CoolComfort Tips
Practical ideas so you can reduce energy use in heating and cooling

Hi [[firstname]],
Welcome to this edition of 'CoolComfort Tips'.

A short newsletter giving practical advice on minimising your energy for heating and cooling focusing on low cost easily implemented ideas.

If buying a refrigerative air conditioner don't forget to check the size required by using a SureCool Air Conditioner Selector

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Help my air conditioner isn't working!

At this time of year, you can count on a long wait for a service technician (at the end of a heat wave you may have to wait weeks. So if your air conditioner doesn't seem to be working, it is worth doing a few simple checks first before panicking.

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Is the final Productivity Commission Inquiry Report an improvement over the draft?

You may recall my disappointment on the Productivity Commission Inquiry into the 'Private Cost Effectiveness of Improving Energy Efficiency' draft report (in CoolComfort tips 7). The good news is that the final report is an improvement, the bad news it suffers from the restrictive terms of reference given to the commission.

One of the most notable changes is a revamp of the overview (in response to one of my submissions) so that the overview more clearly reflects the contents of the report.

The report still takes a negative view on building energy efficiency standards. The current performance based standards (specifying a star rating that must be achieved) are in their infancy. It is not surprising that there are some rough edges that need addressing, however I think the evidence is strong that they can be made to work. In addition I think that the commission's claim that compliance costs are high, will prove to be erroneous once builders change their designs so they are inherently energy efficient due to good orientation, rather than relying on expensive features like double glazing. The fact that builders are now having to think about which way windows should face, means they are being forced to do their job properly!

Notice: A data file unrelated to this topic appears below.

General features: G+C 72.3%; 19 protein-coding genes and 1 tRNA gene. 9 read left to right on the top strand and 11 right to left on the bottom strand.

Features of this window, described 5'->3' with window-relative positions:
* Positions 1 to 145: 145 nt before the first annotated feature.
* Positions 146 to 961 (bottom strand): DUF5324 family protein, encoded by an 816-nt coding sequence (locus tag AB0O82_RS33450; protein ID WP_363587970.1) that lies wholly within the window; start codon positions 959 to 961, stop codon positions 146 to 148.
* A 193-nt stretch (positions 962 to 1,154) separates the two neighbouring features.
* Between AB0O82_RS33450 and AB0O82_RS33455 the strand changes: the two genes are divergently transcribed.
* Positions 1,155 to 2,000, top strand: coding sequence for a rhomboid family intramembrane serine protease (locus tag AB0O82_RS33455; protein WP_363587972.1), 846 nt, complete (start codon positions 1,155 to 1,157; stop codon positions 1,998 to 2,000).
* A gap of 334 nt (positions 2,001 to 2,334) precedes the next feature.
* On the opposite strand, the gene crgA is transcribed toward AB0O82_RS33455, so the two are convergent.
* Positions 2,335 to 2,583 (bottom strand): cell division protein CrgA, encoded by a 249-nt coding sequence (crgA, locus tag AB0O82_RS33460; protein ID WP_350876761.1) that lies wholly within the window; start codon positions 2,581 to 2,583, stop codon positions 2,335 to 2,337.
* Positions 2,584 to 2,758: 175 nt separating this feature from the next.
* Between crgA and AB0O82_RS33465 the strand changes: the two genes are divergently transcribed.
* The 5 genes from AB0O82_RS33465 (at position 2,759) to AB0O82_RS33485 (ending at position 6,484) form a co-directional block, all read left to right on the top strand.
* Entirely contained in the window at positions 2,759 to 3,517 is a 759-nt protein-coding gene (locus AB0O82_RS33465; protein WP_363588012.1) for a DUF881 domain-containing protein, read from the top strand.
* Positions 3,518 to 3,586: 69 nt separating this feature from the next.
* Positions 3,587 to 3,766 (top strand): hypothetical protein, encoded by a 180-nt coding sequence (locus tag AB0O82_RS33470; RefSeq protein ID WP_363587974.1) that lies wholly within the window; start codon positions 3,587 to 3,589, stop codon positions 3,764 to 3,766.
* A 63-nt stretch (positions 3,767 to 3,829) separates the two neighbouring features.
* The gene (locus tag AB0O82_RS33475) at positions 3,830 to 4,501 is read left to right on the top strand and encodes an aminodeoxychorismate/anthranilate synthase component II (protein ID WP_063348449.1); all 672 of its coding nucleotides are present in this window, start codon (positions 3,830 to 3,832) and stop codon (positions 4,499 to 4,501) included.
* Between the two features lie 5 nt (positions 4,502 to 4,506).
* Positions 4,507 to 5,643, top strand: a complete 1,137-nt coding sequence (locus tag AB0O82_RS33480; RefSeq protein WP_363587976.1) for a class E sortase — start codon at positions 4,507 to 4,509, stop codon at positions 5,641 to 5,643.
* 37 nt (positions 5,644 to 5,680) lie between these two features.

The biggest problem remaining with the report however, is due to the terms of reference. The Commission was asked to look into the 'private cost effectiveness' of energy efficiency. This means consideration of public good is excluded and means that no attempt has been made to determine the likely costs and benefits of spending slightly more to reduce greenhouse gas emissions further.

The federal government has clearly taken a do next to nothing approach on greenhouse gasses. Other clear indications of this are in not ratifying Kyoto and in not supporting the introduction of emissions trading. Emmissioins trading effectively causes large greenhouse gas producers to pay, and provides funds for people reducing greenhouse gas production. Fortunately the States generally take the opposite view with NSW, VIC and SA very actively pushing for a State based emission trading scheme.

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Keep those windows shaded!

At this time of year the easiest big change you can have on your home energy use (and comfort) is to keep your windows shaded when they are exposed to the sun. Greenhouse gases are called greenhouse gases because they behave like the glass in a greenhouse, letting heat in to heat up your building (or the earth), and trapping it inside because glass and greenhouse gases stop the radiation from the warm objects inside getting to the outside.

The most important windows to shade are western ones, as the heat comes in during the afternoon which is the hottest time of day. Eastern windows should also be shaded. Northern windows with an appropriate overhang, should get very little summer sun, but let in lots of winter sun. Generally it is not necessary to shade southern windows (in the Southern Hemisphere).

The best shading is located outside, for example external blinds. Shading inside is not as effective, (although still better than none.

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Have a safe and happy holiday season, and use the time to make an improvement to your home!

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